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Drug Companies, Avandia, and the First Law of Robotics

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In 1942 Isaac Asimov, in a science fiction story called “Runaround”, introduced three laws that the robots in his stories must obey.  The first law is simply this: “A robot may not injure a human being or, through inaction, allow a human being to come to harm.”  A simplified form is simply: “A robot may not harm a human being.”.

Are these not fictional laws for fictional robots?  Certainly.  Yet, as robotics and the various bio-engineering sciences advance their technologies and create devices with increasing ability to act autonomously and “intelligently”, the ethical debates around such artificially intelligent devices, the ethics of their decision processes and the moral responsibility of their actions are increasingly important.  Asimov’s laws of robotics sometimes come up in such discussions, and the first law seems obviously desirable.  Some robotic systems have powerful mechanisms that can kill or maim a human; such a robotic device must be able to sense a human presence and cease action or avoid action in that area.  Heuristic systems that can “learn” and self-modify their own decision making processes are particularly important in such discussions.  Clearly one of the limiting parameters on a heuristic robot is that it must not learn to harm a human; positive controls must be in place such that it cannot learn such.

A few days ago The New York Times published a story on the long history of cover-ups and prevarications of the cardiac dangers of the diabetes drug Avandia by its maker, GlaxoSmithKline.  There seem to be real questions under discussion about how to interpret drug test data, and sometimes a medical cure may involve an inadvertent harm that, given present technology, is unavoidable (e.g. the side effects of cancer therapy).  Such discussions aside, from the internal memoranda GlaxoSmithKline knew of the problems for years and did their best to conceal their findings.  They acted similarly with their drug Paxil, with its increase in teen suicidal thought and behavior.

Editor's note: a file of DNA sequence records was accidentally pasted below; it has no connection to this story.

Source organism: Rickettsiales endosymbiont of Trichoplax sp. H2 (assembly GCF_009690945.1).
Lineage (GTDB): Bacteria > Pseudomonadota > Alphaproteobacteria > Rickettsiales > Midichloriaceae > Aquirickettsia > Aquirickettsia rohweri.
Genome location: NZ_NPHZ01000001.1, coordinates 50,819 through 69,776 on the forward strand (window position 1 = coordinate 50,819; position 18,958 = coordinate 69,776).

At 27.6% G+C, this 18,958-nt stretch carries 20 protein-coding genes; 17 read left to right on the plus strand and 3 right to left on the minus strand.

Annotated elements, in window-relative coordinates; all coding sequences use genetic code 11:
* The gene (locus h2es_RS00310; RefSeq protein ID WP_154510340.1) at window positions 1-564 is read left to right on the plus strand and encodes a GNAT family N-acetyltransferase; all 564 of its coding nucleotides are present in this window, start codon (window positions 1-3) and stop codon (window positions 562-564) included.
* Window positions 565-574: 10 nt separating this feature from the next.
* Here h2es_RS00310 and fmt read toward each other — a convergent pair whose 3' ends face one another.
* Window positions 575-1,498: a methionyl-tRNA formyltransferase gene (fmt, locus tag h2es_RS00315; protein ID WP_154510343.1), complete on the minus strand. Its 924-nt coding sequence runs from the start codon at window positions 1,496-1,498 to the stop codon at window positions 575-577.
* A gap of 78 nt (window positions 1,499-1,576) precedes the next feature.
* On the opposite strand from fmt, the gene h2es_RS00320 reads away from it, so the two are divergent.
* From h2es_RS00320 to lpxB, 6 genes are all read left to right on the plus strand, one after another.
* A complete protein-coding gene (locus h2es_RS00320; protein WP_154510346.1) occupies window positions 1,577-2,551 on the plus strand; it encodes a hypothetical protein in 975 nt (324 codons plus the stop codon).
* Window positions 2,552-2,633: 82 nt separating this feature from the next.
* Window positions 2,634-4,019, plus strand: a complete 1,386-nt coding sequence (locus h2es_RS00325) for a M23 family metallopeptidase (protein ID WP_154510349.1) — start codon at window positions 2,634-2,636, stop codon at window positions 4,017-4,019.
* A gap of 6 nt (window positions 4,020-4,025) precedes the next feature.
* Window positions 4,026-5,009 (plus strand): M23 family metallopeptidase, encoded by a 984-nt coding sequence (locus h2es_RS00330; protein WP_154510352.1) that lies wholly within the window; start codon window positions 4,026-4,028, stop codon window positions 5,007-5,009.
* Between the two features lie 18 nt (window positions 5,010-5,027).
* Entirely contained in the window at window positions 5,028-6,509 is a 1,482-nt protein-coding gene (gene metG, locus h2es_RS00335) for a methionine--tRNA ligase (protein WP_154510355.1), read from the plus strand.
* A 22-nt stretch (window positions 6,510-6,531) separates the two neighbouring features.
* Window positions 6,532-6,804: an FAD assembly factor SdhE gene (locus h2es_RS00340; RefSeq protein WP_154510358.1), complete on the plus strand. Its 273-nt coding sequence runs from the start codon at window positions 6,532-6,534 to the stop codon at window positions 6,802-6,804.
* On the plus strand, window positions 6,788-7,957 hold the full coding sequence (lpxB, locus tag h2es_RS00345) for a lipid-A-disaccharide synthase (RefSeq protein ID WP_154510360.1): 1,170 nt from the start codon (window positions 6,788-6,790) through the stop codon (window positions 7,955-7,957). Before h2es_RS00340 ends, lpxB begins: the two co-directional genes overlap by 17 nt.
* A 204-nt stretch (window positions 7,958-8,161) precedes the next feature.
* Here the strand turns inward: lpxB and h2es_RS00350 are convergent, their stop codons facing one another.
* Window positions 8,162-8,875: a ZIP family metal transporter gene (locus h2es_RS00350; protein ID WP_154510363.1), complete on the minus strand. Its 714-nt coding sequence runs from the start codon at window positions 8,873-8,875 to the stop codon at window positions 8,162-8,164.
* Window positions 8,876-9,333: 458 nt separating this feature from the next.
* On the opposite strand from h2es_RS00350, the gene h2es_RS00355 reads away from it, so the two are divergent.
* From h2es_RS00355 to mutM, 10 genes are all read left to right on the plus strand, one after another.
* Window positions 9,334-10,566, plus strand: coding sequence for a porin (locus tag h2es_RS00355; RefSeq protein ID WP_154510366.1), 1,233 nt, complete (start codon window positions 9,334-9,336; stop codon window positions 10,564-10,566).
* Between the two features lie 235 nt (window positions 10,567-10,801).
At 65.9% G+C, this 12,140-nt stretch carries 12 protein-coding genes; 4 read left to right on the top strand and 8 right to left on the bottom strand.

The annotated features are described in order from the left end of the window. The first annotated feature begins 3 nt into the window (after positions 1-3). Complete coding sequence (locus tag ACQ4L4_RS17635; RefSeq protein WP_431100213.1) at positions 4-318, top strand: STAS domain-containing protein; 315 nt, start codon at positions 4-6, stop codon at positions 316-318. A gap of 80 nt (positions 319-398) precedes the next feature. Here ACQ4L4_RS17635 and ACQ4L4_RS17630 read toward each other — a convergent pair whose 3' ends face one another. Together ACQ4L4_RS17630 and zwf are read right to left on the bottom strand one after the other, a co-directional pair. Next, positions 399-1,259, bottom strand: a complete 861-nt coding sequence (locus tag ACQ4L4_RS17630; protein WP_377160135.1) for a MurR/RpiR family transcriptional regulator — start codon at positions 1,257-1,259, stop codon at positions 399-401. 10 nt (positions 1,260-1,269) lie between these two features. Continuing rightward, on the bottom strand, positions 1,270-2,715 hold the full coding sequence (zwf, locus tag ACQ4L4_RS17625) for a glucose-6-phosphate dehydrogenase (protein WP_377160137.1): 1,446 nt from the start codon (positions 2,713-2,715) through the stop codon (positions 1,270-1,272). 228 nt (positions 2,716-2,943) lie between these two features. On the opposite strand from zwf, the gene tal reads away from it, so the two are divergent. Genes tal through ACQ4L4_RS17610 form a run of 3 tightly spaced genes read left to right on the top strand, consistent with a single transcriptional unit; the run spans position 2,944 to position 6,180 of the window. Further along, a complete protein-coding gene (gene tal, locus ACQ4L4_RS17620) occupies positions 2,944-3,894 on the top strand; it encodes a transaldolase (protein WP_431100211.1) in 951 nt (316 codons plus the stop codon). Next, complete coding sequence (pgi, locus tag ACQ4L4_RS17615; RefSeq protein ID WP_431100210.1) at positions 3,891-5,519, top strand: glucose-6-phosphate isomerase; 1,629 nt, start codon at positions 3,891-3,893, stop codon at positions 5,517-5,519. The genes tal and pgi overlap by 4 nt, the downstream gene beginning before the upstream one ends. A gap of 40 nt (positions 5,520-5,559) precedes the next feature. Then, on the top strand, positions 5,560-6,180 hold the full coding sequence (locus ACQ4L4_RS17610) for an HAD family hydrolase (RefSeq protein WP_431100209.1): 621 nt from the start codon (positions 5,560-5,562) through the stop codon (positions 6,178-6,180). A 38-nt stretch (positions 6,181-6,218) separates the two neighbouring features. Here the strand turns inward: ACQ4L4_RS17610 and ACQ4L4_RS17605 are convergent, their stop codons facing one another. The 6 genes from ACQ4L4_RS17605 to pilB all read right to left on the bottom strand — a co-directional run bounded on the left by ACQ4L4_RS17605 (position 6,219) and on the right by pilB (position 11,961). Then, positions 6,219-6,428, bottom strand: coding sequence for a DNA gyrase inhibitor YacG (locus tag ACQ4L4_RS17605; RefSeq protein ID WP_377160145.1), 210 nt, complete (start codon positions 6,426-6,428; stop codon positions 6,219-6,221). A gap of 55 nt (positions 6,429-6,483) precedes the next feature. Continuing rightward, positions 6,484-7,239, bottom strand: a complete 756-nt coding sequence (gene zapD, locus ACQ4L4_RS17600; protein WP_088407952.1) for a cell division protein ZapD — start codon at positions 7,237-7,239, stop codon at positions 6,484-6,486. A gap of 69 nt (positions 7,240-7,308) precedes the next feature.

Might it be too much to require the management of drug companies to adhere to the first law of robotics?  How is it that such a constraint applies categorically to robots and not to humans who, with far greater impact and responsibility, daily make decisions about the products they produce that can indeed harm, or even kill, humans?  After all, if we find such a law desirable and necessary for robots, surely it should a fortiori apply to humans, and above all to those in the healing professions.

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